All in all Precambrian life was the transformation of the planet. Geosphere, atmosphere, hydrosphere evolve together into more recognizable forms. Cambrian had joined another element into this picture, the element of life. After the Cambrian whenever we talk about planet transformation we also include life as it had evolved in drastically different forms.

Read more on Cryogenian glaciation from my blog post.

What is so special about the Cambrian period?

The Cambrian period ran from 541 million years ago to 485.2 million years ago. It was filled with so much diversity that it strikingly contrasts with the times before. Cambrian is very important that’s why all eras and periods before it are collectively called Precambrian. So, what was so different about Cambrian? There are some points to discuss

Yes, in just the span of 55.6 million years all the modern phylum and body plans developed. We had primitive arthropods like Morella, trilobites, and Anomalocarids. There in Cambrian waters swam Pikaia, the earliest vertebrate. Primitive mollusks and Cnidarians dominated the Cambrian seas. For surety, invertebrates were in higher numbers and groups in the Cambrian period but vertebrates started their journey from here only.

Read The 12 strangest animals of the Cambrian period to know more about fauna.

A more understandable term for this is shells and exoskeleton. The Ediacaran biota had simple body structures and soft tissues. These soft parts don’t fossilize except in some exceptional conditions. Not all Cambrian animals had exoskeleton but their percentage was more. Some prominent Cambrian animals were soft-bodied which are preserved in burgess shale, Canada, and Chengjiang China. However, Cambrian had iconic hard-bodied animals with a full-bodied or partial exoskeleton. We have found enough hard-shelled animals, so it’s deduced that they were thriving in the Cambrian period. The question arises that how suddenly animals started to move for hard coverings even when their formation is quite costly. There are two reasons for it.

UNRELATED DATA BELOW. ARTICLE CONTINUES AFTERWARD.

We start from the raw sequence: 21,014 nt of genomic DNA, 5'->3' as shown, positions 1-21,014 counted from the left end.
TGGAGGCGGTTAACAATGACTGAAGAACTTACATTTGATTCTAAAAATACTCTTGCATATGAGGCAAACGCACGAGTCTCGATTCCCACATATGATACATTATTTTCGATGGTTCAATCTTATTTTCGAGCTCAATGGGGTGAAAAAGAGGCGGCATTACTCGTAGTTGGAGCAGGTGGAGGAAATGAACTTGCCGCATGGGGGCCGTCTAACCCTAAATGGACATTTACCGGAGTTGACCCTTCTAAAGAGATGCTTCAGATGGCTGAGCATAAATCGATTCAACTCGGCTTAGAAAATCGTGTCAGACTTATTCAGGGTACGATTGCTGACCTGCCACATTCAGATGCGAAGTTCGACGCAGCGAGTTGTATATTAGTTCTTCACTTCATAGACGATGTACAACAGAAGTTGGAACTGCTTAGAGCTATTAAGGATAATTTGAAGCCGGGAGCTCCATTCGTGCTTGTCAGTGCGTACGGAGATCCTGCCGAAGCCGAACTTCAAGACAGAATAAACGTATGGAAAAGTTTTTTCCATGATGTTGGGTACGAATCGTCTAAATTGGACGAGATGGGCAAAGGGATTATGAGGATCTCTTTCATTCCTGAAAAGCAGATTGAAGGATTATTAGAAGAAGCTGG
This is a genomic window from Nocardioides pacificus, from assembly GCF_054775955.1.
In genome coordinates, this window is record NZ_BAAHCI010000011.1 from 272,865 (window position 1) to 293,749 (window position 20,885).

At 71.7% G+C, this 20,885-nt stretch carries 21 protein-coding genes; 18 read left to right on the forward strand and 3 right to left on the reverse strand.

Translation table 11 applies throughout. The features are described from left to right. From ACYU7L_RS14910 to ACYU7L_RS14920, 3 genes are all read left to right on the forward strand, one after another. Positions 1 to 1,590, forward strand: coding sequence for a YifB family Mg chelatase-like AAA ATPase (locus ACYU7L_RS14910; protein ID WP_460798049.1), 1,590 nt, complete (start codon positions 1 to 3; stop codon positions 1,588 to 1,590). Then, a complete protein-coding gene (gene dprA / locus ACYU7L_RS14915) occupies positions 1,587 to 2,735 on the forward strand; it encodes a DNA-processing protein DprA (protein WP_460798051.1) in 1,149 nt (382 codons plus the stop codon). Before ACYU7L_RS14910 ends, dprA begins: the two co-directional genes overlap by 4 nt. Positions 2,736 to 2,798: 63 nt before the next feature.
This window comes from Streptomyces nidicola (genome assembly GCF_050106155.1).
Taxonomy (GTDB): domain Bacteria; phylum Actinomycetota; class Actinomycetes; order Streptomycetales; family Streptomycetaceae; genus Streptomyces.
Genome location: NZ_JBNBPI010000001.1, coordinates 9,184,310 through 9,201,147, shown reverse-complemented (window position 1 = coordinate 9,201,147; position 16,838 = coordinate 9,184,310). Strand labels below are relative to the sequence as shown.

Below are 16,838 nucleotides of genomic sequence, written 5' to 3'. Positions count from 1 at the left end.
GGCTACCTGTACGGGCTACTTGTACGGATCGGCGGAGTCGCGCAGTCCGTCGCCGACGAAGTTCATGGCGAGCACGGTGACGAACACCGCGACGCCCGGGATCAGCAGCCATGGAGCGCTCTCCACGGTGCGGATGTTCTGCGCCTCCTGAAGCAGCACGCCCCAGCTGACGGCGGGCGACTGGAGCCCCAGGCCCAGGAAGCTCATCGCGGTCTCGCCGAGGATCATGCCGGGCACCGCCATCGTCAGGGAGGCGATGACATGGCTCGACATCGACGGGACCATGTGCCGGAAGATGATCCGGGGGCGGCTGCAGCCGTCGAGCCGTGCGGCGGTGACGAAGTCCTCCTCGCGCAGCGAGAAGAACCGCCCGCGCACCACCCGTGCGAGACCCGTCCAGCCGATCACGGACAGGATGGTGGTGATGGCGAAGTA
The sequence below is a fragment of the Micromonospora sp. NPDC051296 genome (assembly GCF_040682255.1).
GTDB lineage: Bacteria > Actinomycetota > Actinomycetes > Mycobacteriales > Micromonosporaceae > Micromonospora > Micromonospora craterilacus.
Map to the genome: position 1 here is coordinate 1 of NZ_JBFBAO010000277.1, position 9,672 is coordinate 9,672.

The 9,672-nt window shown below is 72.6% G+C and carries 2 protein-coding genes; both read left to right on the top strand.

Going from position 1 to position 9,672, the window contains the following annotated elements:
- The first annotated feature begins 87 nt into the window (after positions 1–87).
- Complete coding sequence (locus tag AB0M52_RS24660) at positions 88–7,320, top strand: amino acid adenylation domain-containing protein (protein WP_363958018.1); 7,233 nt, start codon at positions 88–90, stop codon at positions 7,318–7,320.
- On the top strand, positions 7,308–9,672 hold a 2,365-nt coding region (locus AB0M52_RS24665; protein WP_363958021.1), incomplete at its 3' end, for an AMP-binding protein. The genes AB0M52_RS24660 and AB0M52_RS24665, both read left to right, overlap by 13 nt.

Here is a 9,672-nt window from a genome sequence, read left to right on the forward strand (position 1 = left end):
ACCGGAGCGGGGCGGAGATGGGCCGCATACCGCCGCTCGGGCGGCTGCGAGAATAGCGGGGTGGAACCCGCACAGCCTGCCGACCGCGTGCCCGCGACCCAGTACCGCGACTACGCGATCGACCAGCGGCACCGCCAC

Firstly, when the supercontinent Rodinia broke apart new coastlines appeared. The supercontinent divided into smaller chunks of land. During this process, huge amounts of sediments released into the water. These sediments were rich in mineral content. This mineral surge had not only promoted photosynthetic bacterial growth but also provided raw minerals for the exoskeleton.

Secondly, Cambrian is iconic for the appearance of predators. Before that earth has not seen an active predator and prey relation. When predators came into pictures preys had to come up with a defense to survive and it had pushed them for the development of the exoskeleton. In starting few parts became hard and then the success of the exoskeleton had evolved full mineralized covering where the tender animal is safe inside.

A post on Cambrian explosion by National Geography.